Many people believe that throwing an irrigation system can be done by anyone, but being naive about this question could land you in a lot of trouble.
In Victoria, there are multiple governing bodies who may have their say in the way an irrigation system is designed and installed and may require you to have a licence, certification or permit to install irrigation to a certain property
So here is a list (there may be more that I haven’t thought of) of the main organisations that may be very interested in your irrigation system
1.) The Victorian Building Authority
The VBA govern the plumbing aspects of an Irrigation Installation in Victoria, they set, govern and police the licencing and registration of urban irrigation practitioners in Victoria, they enforce plumbing regulations and plumbing compliance.
With irrigation, they are super interested in Backflow prevention, Materials standards, Workmanship and enforcing AS/NZS plumbing standards. The VBA requires licencing and registration of irrigation installers, they require installers to submit compliance certificates, have insurances and work to minimum standards.
2.) Your local water authority
When it comes to your irrigation system your local water authority are interested in protecting their assets and the safety of the people who use their water infrastructure. They are interested in backflow prevention, the use of alternative water sources on your site and ensuring that your water service is only providing irrigation to your title. You may need permission from a water authority to install an irrigation system – particularly if you are using recycled water onsite. If you are using recycled water onsite you probably should let them know as they will want to inspect your work during construction. *WATCH OUT! if you don’t get inspections, your irrigation system may be deemed non-compliant and you may not be allowed to use it! Also, the water authority may require you to install the system to a higher standard than other Authorities. Meaning – you may meet the VBA requirements with your install but you didn’t meet the water authority requirement. (Example, The VBA may allow you to use lilac striped poly for an installation, whereas a water authority may require solid lilac poly. I have heard of projects worth 6 figures being torn out due to a misunderstanding of this regulation)
Your local water authority may also require you to have Environmental Management Plans (EMP) or Environmental Improvement Plans (EIP) prior to carrying out installations.
One major thing to watch out for with water authorities is the New Customer Contribution Fees (NCC) , These are fees you pay when you connect a new water service to a site. The NCC fees are generally listed in a pricing guide on the water authorities website, they can be hard to read. We recently paid over $13,000.00 for a connection to a property we installed an irrigation system on. A number of years back I saw a figure of $80,000.00 for NCC fees.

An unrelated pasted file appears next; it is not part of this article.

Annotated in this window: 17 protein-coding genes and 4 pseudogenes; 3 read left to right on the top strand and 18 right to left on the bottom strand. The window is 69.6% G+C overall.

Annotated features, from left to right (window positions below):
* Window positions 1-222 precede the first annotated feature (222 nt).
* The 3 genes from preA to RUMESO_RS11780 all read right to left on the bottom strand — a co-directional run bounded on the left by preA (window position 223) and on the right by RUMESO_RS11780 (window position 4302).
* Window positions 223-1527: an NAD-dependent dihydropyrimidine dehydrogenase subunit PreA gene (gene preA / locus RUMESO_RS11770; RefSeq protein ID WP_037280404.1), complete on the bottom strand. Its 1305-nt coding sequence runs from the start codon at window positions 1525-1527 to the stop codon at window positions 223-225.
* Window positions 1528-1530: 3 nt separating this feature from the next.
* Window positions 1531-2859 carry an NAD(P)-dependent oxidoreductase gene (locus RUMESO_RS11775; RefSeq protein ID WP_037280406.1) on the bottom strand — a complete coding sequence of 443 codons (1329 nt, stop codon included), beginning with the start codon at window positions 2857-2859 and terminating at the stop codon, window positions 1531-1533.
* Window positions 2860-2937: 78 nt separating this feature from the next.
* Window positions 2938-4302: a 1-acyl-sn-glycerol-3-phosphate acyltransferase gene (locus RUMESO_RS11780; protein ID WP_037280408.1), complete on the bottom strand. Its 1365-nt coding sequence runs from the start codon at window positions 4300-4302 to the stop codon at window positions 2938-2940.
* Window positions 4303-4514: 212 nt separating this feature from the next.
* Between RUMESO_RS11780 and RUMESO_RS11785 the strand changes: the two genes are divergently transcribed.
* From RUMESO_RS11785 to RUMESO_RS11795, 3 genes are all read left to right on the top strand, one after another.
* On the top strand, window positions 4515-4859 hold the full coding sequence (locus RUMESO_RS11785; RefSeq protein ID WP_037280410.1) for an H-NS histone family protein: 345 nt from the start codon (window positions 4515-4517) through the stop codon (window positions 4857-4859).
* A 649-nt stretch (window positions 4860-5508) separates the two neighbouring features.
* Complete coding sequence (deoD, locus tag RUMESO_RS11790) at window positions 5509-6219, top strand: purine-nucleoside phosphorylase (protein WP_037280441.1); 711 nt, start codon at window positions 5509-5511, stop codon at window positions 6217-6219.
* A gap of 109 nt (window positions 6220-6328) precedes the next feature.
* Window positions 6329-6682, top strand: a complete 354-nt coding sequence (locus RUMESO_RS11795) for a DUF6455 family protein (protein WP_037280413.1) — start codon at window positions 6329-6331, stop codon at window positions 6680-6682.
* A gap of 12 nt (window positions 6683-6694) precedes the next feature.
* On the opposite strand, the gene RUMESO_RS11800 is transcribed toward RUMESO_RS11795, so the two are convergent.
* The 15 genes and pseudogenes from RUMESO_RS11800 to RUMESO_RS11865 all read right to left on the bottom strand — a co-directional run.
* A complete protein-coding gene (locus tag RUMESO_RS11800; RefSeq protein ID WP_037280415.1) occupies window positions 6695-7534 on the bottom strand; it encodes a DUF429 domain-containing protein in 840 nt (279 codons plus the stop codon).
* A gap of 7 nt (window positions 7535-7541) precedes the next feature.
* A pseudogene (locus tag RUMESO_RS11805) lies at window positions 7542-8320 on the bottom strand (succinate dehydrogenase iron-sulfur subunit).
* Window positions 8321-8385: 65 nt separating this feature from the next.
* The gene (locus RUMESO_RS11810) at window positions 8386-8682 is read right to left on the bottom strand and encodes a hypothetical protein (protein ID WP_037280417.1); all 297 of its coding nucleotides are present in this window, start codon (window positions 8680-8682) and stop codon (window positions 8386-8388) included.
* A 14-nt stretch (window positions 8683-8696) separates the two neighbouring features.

Water Authorities also have some say about your watering window (when you are allowed to water)
3.) Your local council
Some councils may be interested in your irrigation system if you are wanting to water your nature strip, also pump sheds/housings may have colour requirements or need permits, Councils also require road opening permits when working in nature strips or on roads.
Service Authorities – if you do a DBYD application for your site there may be requirements for the way you excavate around services or what can be installed over/adjacent to a service
The EPA – Depending on your class of recycled water, you may need to follow EPA guidelines
Melbourne/Southern Rural water – If you are working in a flood area or near authority assets, you may need permission to install an irrigation system.
Your customer’s specifications – As long as your client isn’t asking you to break the rules, they have a right to ask for their system to be installed at a higher standard, if they want the pipe buried deeper than the minimum standard – so be it, If they want timber frames under their valve boxes – they can ask for that.
Irrigation best practice guidelines – These are guidelines for installation set by different associations. Irrigation Australia have One, The Nursery Industry Association have one and there a probably a few that exist that I don’t know about
This list isn’t comprehensive, but it should tell you that you can’t just go and “throw an irrigation system in”, there is a reason that legislation and governing exist. I encourage you to do your own research on this topic I(f you are planning on installing an irrigation system,) Or you could engage Ecostream as consultants on your next project.